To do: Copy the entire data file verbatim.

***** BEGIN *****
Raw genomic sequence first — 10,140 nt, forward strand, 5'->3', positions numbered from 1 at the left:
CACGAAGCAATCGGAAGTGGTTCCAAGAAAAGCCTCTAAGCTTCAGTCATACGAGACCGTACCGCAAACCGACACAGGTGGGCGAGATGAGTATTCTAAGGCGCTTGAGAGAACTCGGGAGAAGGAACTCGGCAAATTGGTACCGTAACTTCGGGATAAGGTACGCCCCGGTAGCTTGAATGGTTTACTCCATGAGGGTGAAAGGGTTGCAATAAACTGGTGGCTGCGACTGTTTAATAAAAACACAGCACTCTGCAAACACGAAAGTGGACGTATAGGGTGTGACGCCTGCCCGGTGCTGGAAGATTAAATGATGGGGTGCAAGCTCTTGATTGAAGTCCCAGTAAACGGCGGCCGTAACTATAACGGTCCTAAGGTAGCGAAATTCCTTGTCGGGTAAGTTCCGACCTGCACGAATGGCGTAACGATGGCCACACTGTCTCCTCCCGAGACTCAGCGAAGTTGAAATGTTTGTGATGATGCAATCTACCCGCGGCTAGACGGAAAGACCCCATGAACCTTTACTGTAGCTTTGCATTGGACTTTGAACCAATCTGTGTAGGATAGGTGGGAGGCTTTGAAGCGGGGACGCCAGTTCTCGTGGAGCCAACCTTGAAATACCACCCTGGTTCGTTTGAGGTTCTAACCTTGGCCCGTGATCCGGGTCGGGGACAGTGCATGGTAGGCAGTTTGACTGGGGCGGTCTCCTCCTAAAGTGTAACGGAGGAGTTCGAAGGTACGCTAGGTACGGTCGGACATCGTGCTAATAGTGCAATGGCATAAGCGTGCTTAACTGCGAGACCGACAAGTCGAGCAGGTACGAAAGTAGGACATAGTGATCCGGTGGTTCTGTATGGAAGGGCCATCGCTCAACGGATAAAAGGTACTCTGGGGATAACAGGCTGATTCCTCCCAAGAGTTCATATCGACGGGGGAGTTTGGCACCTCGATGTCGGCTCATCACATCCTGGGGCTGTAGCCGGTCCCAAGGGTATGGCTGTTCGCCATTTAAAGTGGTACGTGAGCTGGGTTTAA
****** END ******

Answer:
Raw genomic sequence first — 10,140 nt, forward strand, 5'->3', positions numbered from 1 at the left:
CACGAAGCAATCGGAAGTGGTTCCAAGAAAAGCCTCTAAGCTTCAGTCATACGAGACCGTACCGCAAACCGACACAGGTGGGCGAGATGAGTATTCTAAGGCGCTTGAGAGAACTCGGGAGAAGGAACTCGGCAAATTGGTACCGTAACTTCGGGATAAGGTACGCCCCGGTAGCTTGAATGGTTTACTCCATGAGGGTGAAAGGGTTGCAATAAACTGGTGGCTGCGACTGTTTAATAAAAACACAGCACTCTGCAAACACGAAAGTGGACGTATAGGGTGTGACGCCTGCCCGGTGCTGGAAGATTAAATGATGGGGTGCAAGCTCTTGATTGAAGTCCCAGTAAACGGCGGCCGTAACTATAACGGTCCTAAGGTAGCGAAATTCCTTGTCGGGTAAGTTCCGACCTGCACGAATGGCGTAACGATGGCCACACTGTCTCCTCCCGAGACTCAGCGAAGTTGAAATGTTTGTGATGATGCAATCTACCCGCGGCTAGACGGAAAGACCCCATGAACCTTTACTGTAGCTTTGCATTGGACTTTGAACCAATCTGTGTAGGATAGGTGGGAGGCTTTGAAGCGGGGACGCCAGTTCTCGTGGAGCCAACCTTGAAATACCACCCTGGTTCGTTTGAGGTTCTAACCTTGGCCCGTGATCCGGGTCGGGGACAGTGCATGGTAGGCAGTTTGACTGGGGCGGTCTCCTCCTAAAGTGTAACGGAGGAGTTCGAAGGTACGCTAGGTACGGTCGGACATCGTGCTAATAGTGCAATGGCATAAGCGTGCTTAACTGCGAGACCGACAAGTCGAGCAGGTACGAAAGTAGGACATAGTGATCCGGTGGTTCTGTATGGAAGGGCCATCGCTCAACGGATAAAAGGTACTCTGGGGATAACAGGCTGATTCCTCCCAAGAGTTCATATCGACGGGGGAGTTTGGCACCTCGATGTCGGCTCATCACATCCTGGGGCTGTAGCCGGTCCCAAGGGTATGGCTGTTCGCCATTTAAAGTGGTACGTGAGCTGGGTTTAA